PIGUIQUE INDIANS. The Piguique (Piguicane, Pihuique) Indians are known only during the eighteenth century, and there is some doubt about their linguistic status. They lived along the Texas coast between the San Antonio and Nueces rivers and seasonally visited the offshore islands, particularly St. Joseph's Island and Mustang Island. This territory was a boundary zone between Karankawan and Coahuiltecan speakers. Since no sample of Piguique speech has survived, it is possible to argue that these people were either Karankawan or Coahuiltecan. However, the documentary evidence seems to indicate that they were Coahuiltecan in speech. Their earlier associations were with Coahuiltecan bands, particularly the Pamaques and the Pasnacanes. In fact, some Spanish writers say that the Piguique, Pasnacane, and Viayan Indians were subdivisions of the Pamaque Indians. The Piguiques appear to have been associated with Karankawan groups somewhat later in time. After their numbers had been greatly reduced by epidemics of measles and smallpox, the Piguique Indians entered several missions in both northeastern Mexico and southern Texas. Some went to San Francisco Vizarron Mission south of the Rio Grande; others went to Nuestra Señora del Espíritu Santo de Zúñiga and Nuestra Señora del Refugio missions near the coast; and still others went to certain San Antonio missions-Nuestra Señora de la Purísima Concepción de Acuña and San Juan Capistrano. The ethnic identity of the Piguique Indians was lost after abandonment or secularization of these various missions.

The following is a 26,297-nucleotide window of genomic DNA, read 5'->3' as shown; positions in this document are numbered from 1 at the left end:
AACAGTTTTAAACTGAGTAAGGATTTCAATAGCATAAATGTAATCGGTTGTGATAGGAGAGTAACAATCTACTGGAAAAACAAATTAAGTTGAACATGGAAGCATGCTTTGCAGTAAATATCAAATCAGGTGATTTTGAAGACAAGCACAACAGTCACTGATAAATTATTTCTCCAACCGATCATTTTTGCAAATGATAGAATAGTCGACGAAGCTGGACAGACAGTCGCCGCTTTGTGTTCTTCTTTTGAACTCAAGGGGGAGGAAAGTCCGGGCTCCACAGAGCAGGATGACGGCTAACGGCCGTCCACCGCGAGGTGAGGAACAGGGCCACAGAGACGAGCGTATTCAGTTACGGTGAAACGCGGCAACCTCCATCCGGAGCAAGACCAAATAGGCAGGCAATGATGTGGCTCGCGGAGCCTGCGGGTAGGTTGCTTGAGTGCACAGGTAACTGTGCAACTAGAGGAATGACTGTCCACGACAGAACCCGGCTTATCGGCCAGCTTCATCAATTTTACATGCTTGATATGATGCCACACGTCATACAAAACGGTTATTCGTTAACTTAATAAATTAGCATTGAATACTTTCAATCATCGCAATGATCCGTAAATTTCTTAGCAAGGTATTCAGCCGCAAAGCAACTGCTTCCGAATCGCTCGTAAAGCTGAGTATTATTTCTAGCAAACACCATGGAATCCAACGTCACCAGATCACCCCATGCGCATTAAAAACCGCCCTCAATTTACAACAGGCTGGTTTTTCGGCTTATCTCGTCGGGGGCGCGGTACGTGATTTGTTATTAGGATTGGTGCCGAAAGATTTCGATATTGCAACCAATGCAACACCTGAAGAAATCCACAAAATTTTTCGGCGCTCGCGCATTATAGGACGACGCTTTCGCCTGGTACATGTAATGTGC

Herbert Eugene Bolton, Texas in the Middle Eighteenth Century (Berkeley: University of California Press, 1915; rpt., Austin: University of Texas Press, 1970). Frederick Webb Hodge, ed., Handbook of American Indians North of Mexico (2 vols., Washington: GPO, 1907, 1910; rpt., New York: Pageant, 1959).
The following, adapted from the Chicago Manual of Style, 15th edition, is the preferred citation for this article.Thomas N. Campbell, "PIGUIQUE INDIANS," Handbook of Texas Online (http://www.tshaonline.org/handbook/online/articles/bmp68), accessed May 25, 2013. Published by the Texas State Historical Association.